Today is Monday, Aug. 25, the 237th day of 2014. There are 128 days left in the year.
On this date in:
1718: Hundreds of French colonists arrive in Louisiana, with some settling in present-day New Orleans.
1825: Uruguay declares independence from Brazil.
1916: The National Park Service is established within the Department of the Interior.
1921: The United States signs a peace treaty with Germany.
1943: U.S.-led Allied troops liberate New Georgia in the Solomon Islands from Japanese forces during World War II.
1944: During World War II, Paris is liberated by Allied forces after four years of Nazi occupation. Romania declares war on former ally Germany.
1958: President Dwight D. Eisenhower signs a measure providing pensions for former U.S. presidents and their widows.
1960: The Rome Summer Olympics has its opening ceremonies.
1967: George Lincoln Rockwell, founder of the American Nazi Party, is shot to death in the parking lot of a shopping center in Arlington, Va.; former party member John Patler is later convicted of the killing.
1980: The Broadway musical “42nd Street” opens. (Producer David Merrick stuns the cast and audience during the curtain call by announcing that the show’s director, Gower Champion, had died earlier that day.)
1981: The U.S. spacecraft Voyager 2 comes within 63,000 miles of Saturn’s cloud cover, sending back pictures of and data about the ringed planet.
1984: Author Truman Capote is found dead in a Los Angeles mansion; he was 59.
1989: Voyager 2 makes its closest approach to Neptune, its final target.
1989: Douglas Christenson of Wisconsin will carve a rooster, symbol of the Canfield Fair, from a 7-foot log during the course of the 1989 fair.
Larry “Little Ninja” Gibson of Hubbard, 4-foot, 6- inches tall, says during a “midget tossing contest” at the Towne & Country Lounge, that he enjoys being tossed across the barroom onto a pile of mattresses, and will probably continue to pursue his “hobby.”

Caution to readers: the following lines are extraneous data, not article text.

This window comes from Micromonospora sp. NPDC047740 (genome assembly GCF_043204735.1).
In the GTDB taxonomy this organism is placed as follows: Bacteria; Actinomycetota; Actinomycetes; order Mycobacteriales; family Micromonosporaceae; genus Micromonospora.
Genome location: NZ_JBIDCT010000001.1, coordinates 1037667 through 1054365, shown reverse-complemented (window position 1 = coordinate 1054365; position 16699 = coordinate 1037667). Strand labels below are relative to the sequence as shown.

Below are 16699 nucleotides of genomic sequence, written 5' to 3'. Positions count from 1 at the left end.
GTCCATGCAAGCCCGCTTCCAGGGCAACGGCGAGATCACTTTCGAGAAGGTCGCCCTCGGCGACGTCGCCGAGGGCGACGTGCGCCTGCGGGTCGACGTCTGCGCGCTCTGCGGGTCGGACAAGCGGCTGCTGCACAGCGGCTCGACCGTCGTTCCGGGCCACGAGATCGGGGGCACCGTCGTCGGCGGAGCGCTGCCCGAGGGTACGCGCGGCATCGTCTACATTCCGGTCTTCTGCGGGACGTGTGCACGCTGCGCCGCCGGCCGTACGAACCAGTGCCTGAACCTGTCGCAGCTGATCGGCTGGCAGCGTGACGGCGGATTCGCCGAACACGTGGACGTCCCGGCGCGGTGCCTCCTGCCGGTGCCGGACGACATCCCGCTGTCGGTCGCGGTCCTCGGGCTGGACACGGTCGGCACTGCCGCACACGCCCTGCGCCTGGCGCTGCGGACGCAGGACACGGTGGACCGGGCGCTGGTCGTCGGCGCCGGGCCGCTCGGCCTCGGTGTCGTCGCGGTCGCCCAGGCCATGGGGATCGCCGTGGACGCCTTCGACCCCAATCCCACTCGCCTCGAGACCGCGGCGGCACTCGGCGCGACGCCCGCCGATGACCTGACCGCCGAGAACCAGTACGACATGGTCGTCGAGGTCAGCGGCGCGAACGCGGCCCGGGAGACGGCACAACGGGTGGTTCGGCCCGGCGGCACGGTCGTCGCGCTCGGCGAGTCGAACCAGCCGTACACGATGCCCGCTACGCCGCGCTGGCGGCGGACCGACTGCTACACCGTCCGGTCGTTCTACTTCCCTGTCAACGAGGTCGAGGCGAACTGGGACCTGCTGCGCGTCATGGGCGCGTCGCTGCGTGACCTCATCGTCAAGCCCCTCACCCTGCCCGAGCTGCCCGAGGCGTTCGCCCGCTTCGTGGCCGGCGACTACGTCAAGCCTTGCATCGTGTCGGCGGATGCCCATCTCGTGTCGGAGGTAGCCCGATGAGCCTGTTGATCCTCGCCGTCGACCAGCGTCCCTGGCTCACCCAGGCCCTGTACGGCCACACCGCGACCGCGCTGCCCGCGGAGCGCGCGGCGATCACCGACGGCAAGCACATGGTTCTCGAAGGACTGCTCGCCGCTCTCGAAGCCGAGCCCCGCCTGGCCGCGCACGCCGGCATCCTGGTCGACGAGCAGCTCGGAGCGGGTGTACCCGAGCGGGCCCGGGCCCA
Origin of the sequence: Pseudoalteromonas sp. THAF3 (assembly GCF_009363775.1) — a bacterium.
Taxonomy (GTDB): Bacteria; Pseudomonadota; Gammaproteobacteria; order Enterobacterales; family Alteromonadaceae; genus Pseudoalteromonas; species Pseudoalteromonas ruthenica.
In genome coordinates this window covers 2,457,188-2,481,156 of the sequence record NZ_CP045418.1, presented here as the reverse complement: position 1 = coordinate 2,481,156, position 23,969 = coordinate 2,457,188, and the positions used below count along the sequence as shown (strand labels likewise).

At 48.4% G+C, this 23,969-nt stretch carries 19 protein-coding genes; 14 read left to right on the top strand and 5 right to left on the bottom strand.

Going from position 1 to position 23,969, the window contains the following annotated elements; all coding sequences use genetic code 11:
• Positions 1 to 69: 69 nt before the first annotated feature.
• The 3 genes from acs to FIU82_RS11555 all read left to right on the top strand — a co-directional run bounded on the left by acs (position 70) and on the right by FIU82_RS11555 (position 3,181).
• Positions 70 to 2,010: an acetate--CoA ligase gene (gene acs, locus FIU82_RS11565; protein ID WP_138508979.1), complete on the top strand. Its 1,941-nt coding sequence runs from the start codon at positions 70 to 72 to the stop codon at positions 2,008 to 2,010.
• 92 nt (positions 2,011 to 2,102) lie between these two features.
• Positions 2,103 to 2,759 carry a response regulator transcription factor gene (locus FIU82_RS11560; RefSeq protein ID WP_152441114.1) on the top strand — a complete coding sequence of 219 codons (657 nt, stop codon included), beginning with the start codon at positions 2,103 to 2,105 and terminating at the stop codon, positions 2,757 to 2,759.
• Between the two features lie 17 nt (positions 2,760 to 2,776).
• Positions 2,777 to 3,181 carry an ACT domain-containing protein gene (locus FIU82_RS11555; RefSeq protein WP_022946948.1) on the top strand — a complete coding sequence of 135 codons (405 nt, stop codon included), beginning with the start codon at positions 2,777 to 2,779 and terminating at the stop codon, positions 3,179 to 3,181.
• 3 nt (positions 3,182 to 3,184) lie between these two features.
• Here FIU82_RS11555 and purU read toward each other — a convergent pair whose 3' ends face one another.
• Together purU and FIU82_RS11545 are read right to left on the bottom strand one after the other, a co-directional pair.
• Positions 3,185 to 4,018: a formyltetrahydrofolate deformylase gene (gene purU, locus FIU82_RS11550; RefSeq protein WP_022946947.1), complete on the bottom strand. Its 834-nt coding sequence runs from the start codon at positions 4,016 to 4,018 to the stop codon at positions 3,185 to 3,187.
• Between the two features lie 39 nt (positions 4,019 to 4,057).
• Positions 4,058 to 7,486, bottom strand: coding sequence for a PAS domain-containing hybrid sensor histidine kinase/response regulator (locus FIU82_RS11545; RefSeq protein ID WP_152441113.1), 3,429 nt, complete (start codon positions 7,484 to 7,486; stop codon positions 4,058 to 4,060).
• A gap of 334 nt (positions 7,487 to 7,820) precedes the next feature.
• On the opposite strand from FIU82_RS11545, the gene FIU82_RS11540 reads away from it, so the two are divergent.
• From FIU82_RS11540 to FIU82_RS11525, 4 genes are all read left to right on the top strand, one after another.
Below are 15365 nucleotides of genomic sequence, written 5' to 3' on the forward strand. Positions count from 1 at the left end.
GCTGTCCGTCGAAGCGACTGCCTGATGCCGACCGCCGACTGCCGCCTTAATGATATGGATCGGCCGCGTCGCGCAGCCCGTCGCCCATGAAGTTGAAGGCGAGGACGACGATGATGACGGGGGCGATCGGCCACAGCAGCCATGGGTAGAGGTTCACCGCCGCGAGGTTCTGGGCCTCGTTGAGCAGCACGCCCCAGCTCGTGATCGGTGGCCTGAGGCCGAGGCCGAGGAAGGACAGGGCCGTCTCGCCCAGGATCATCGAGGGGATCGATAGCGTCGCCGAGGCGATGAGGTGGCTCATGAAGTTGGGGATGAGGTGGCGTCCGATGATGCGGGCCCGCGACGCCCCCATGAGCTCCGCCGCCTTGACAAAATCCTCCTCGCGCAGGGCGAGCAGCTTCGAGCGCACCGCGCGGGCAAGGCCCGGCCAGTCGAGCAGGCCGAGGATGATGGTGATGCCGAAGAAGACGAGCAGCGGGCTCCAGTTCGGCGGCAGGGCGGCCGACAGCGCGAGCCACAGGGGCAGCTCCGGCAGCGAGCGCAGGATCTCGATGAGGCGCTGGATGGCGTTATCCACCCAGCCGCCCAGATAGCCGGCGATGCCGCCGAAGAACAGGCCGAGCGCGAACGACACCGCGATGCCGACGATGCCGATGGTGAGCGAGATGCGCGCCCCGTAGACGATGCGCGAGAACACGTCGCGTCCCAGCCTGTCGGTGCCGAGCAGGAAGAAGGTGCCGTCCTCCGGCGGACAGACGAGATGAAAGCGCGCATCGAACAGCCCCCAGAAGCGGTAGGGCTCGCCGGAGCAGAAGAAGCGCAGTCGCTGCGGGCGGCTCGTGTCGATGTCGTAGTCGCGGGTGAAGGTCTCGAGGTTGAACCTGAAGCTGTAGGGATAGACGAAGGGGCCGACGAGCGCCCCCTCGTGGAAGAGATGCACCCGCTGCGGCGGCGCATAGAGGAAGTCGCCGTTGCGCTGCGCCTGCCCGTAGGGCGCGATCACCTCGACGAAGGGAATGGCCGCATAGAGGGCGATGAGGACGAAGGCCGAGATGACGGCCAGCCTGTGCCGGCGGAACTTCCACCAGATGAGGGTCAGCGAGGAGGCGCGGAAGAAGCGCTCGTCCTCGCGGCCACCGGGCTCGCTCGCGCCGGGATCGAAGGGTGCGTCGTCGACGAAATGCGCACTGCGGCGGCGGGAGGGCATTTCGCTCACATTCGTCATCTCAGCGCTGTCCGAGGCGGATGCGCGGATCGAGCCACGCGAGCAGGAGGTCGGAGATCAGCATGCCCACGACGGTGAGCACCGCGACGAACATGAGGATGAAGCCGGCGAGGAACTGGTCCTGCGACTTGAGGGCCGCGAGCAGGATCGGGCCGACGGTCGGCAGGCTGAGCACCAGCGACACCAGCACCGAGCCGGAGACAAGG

Youngstown police arrest 10 people at a house on Essex Street, believed to be a cocaine marketplace.
1974: Titanium, the high- strength, lightweight “royalty” of metals, is developing new worldwide markets, which is good news for RMI Inc., which has plants in Ash-tabula and Niles.
The enrollment for Trumbull County’s 21 school districts will be virtually unchanged from 1973, with an enrollment of 51,000.
Richard J. Owen, director of library services at Heidelburg College in Tiffin, becomes the university librarian at Youngstown State University, succeeding Dr. George H.G. Jones of Poland, who is retiring.
1964: Bob Shave Jr. of Cleveland wins the Youngstown Open, shooting 137 over 36 holes. Don Voth of Akron and Les Jennings of Girard are runners-up, and Pete D’Alessio of Youngstown leads the amateurs.
Elmer Brown of Colorado Springs, Colo., president of the International Typographers Union, sends a telegram ordering printers and mailers at the Youngstown Vindicator to return to work and to cross picket lines set up by striking members of the Newspaper Guild.
1939: A Youngstown delegation of waterway boosters is being organized to ensure the proposed Lake Erie-Ohio River waterway gets attention at the Mississippi Valley Association convention in St. Louis, Mo.
Youngstown police have been unable to determine the reason for the mysterious bombing at the home of Neil Chambers, 425 Willis Ave., and have concluded that the bomb was intended for a “bug” writer who lives nearby.
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